Thursday, December 3, 2015


Spirituality & Health Magazine


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Assortment of buttons on wood

By: 
Cristina Kollett  

Sustenance Rituals to Replenish the Well 

Sponsored Content from Celebrant Foundation & Institute 

Life-Cycle Ceremonies book cover
If you’re like me, mid-January is the season of the post-holiday crash. During the winter holiday season rituals abound, but afterward I’m faced with a dry well. Once a holiday or great event is over, how do we refill that ritual well? How do we return refreshed to our lives, to new plans and older plans already underway?

One-Step Moments of Mindfulness

Sustenance rituals are little moments of mindfulness we can use to catch our breath and find our center. I think of them as elements of personal maintenance, ways to take care of and reconnect with ourselves. Here are a few easy ones you can work into your daily routine:
  • Take the stairs. You can make a walking meditation out of taking the stairs. This can be especially helpful at the end of your workday. Feel the rhythm of each step you take. With each step, leave behind some of the troubles of your day and think about getting closer to the comforts of home or some activity you’re looking forward to. By the time you have reached the bottom step, you may feel a little less burdened—and ready to reenter the world.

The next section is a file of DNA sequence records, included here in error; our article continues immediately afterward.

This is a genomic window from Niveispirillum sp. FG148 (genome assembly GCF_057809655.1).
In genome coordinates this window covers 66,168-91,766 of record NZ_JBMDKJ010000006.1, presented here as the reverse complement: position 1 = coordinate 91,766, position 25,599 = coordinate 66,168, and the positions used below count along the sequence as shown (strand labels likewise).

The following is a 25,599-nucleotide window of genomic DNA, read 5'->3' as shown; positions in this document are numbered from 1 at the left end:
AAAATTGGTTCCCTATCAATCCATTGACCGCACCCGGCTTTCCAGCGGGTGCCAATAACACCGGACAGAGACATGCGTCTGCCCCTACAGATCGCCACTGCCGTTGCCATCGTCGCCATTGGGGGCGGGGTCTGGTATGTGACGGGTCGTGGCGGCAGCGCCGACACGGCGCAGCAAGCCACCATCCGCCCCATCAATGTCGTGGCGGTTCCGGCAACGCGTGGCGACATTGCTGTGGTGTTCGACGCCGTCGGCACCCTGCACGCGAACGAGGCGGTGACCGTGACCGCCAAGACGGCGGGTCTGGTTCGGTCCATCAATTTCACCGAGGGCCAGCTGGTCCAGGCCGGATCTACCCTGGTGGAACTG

• Get some light. Many of us suffer from the winter blues, and if you work long hours, odds are that you don’t ever get as much sunlight as you would like. So make some time to step outside. Take a walk during your lunch break or look out the window. It’s an easy way to literally brighten your day.
  • Sort it out. The simple act of sorting can be a way to bring symbolic order to chaos. So sort your socks. Or dump your change jar and sort the coins. I sometimes sort a mason jar of buttons as a tool for mindfulness. Putting things in their place can be very calming.

In Closing

These all may seem like simple things. Perhaps some of them are things you already do. What makes it a sustenance ritual, though, is mindful action. Set a clear intention when you do these things, and then do them with purpose to take care of yourself. That will make these everyday actions that much more potent.

This piece is an excerpt from Life-Cycle Ceremonies: A Handbook for Your Whole Life (now available on Amazon as a paperback or Kindle e-book). This book is a compilation of ceremonies and rituals written by experienced Certified Life-Cycle Celebrants® from all over the world, who share their wisdom along with some favorite rituals.

Cristina Kollett is a Master Life-Cycle Celebrant with certification in Weddings, Funerals, and Ceremonies Across the Life Cycle. She lives in New Jersey with her husband. Cristina can be reached by email at cris@inclusiveceremonies.com,  through her website, inclusiveceremonies.com or via the Celebrant Foundation and Institute at celebrantinstitute.org  

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